to see you at comp.dsp conferrence (www.compdsp.com) in Kansas City.

DSP and Mixed Signal Design Consultant
http://www.abvolt.com

```
```On Tue, 22 Dec 2009 20:50:42 -0600, Vladimir Vassilevsky wrote:

> Tim Wescott wrote:
>
>> On Tue, 22 Dec 2009 13:59:28 -0600, Vladimir Vassilevsky wrote:
>>
>>
>>>The dynamic range of a filter is limited by overflow at the top, and by
>>>quantization artifacts at the bottom. We can try all variants of
>>>assignment of poles and zeroes to different stages to maximize the
>>>dynamic range from rms quantization noise to full scale sine wave at
>>>the "worst" frequency. So far so good.
>>>
>>>However, this doesn't tell if some stage of filter can overflow if the
>>>input is an arbitrary non-harmonic waveform. How could we optimize the
>>>filter for this case?
>>
>>
>> So find the impulse response from input to each state, then sum the
>> absolute values, then do the math.
>>
>> This time I'm right.  Really.
>
> Yes!
>
> 1. Find the impulse response of stage #1, set stage #1 gain accordingly.
> 2. Find the impulse response of stages #1 + #2, set stage #2 gain
> accordingly.
> 3. Find the impulse response of stages #1 + #2 + #3, set stage #3 gain
> accordingly.
>
> So on, so forth. The system is guaranteed not to overflow for any input.
>
>> I'm so sure that I'm right that if I'm wrong and you come to the
>> _right_ part of Oregon* this time I'll buy you a beer.
>
> It's my turn to buy beers. If I won't be in Oregon before April, I hope
> to see you at comp.dsp conferrence (www.compdsp.com) in Kansas City.
>
I suppose the next step is to apportion the stages so that the gains can
remain as high as possible without allowing overflow -- I'll bet that's
not as trivial.

--
www.wescottdesign.com
```
```Vladimir Vassilevsky wrote:
>
>
> Tim Wescott wrote:
>> On Tue, 22 Dec 2009 13:59:28 -0600, Vladimir Vassilevsky wrote:
>>
>>
>>> Let's say we need to implement H(z) = P(z)/Q(z) in the fixed point. The
>>> typical implementation would be a cascade of biquads. So we factor P(z)
>>> and Q(z) and distribute poles and zeroes between the stages.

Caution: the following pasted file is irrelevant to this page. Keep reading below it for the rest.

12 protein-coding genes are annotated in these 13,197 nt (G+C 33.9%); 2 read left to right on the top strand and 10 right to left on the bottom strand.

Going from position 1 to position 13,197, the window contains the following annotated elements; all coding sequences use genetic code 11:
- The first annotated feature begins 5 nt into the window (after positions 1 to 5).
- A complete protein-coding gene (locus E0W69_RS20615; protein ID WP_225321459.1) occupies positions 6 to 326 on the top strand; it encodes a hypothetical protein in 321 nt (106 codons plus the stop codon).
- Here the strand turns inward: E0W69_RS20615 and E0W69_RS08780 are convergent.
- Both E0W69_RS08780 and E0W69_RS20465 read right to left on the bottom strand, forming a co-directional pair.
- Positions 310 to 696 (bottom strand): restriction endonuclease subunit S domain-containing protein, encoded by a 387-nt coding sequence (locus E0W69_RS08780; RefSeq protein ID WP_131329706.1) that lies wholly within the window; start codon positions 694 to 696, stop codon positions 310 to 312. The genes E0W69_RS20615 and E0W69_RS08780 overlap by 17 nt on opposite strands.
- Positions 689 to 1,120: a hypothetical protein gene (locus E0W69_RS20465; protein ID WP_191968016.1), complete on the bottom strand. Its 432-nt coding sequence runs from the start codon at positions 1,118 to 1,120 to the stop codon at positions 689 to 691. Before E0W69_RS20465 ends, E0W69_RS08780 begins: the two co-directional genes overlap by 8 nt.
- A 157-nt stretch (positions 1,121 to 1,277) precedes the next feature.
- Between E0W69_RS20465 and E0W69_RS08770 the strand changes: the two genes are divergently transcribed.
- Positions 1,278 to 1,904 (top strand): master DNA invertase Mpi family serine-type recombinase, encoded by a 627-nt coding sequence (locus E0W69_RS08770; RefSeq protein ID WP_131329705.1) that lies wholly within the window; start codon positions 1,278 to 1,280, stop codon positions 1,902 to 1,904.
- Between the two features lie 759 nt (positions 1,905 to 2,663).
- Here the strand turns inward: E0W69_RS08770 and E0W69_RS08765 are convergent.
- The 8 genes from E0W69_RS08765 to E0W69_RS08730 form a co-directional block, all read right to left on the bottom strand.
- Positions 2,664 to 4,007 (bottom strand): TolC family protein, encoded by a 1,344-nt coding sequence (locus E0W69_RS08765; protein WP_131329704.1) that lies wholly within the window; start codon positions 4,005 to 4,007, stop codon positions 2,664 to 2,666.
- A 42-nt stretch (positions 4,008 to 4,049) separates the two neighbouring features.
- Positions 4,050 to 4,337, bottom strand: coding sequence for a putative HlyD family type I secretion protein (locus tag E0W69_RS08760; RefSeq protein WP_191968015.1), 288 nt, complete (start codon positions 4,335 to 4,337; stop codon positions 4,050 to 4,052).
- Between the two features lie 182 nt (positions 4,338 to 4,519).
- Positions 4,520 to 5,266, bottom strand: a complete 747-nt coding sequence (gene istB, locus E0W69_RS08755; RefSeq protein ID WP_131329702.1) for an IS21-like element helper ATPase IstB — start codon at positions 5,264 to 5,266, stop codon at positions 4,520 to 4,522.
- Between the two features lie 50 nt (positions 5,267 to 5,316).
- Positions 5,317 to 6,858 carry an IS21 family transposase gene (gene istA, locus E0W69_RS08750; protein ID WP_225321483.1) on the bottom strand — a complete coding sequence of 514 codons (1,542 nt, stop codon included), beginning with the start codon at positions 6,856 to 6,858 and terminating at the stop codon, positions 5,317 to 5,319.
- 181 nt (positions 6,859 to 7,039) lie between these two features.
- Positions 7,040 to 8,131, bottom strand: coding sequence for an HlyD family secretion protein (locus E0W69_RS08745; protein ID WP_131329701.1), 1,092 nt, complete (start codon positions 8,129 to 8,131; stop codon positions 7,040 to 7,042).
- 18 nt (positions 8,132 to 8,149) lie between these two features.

>>>
>>> The dynamic range of a filter is limited by overflow at the top, and by
>>> quantization artifacts at the bottom. We can try all variants of
>>> assignment of poles and zeroes to different stages to maximize the
>>> dynamic range from rms quantization noise to full scale sine wave at the
>>> "worst" frequency. So far so good.
>>>
>>> However, this doesn't tell if some stage of filter can overflow if the
>>> input is an arbitrary non-harmonic waveform. How could we optimize the
>>> filter for this case?
>>>
>> I _think_ that if the transfer function from input to each state in
>> the filter is less than unity (or whatever the critical gain is
>> necessary to prevent overflow) for all possible frequencies, you can't
>> overflow.
>> But I don't _know_ -- I'd have to try to prove it, and may end up
>
> Unfortunately, not. Think of a highpass filter with the gain of 1 and
> the data range is +/-1.  Let the input -1,-1,-1....-1, +1, so here is
> overflow.

I think I remember a proof here that there are pathological waveforms --
not the result of sampling -- that will cause any IIR structure to
overflow. The worst case for a transversal filter is easy to demonstrate
but unrealistically stringent.

Jerry
--
Engineering is the art of making what you want from things you can get.
&#2013266095;&#2013266095;&#2013266095;&#2013266095;&#2013266095;&#2013266095;&#2013266095;&#2013266095;&#2013266095;&#2013266095;&#2013266095;&#2013266095;&#2013266095;&#2013266095;&#2013266095;&#2013266095;&#2013266095;&#2013266095;&#2013266095;&#2013266095;&#2013266095;&#2013266095;&#2013266095;&#2013266095;&#2013266095;&#2013266095;&#2013266095;&#2013266095;&#2013266095;&#2013266095;&#2013266095;&#2013266095;&#2013266095;&#2013266095;&#2013266095;&#2013266095;&#2013266095;&#2013266095;&#2013266095;&#2013266095;&#2013266095;&#2013266095;&#2013266095;&#2013266095;&#2013266095;&#2013266095;&#2013266095;&#2013266095;&#2013266095;&#2013266095;&#2013266095;&#2013266095;&#2013266095;&#2013266095;&#2013266095;&#2013266095;&#2013266095;&#2013266095;&#2013266095;&#2013266095;&#2013266095;&#2013266095;&#2013266095;&#2013266095;&#2013266095;&#2013266095;&#2013266095;&#2013266095;&#2013266095;&#2013266095;&#2013266095;
```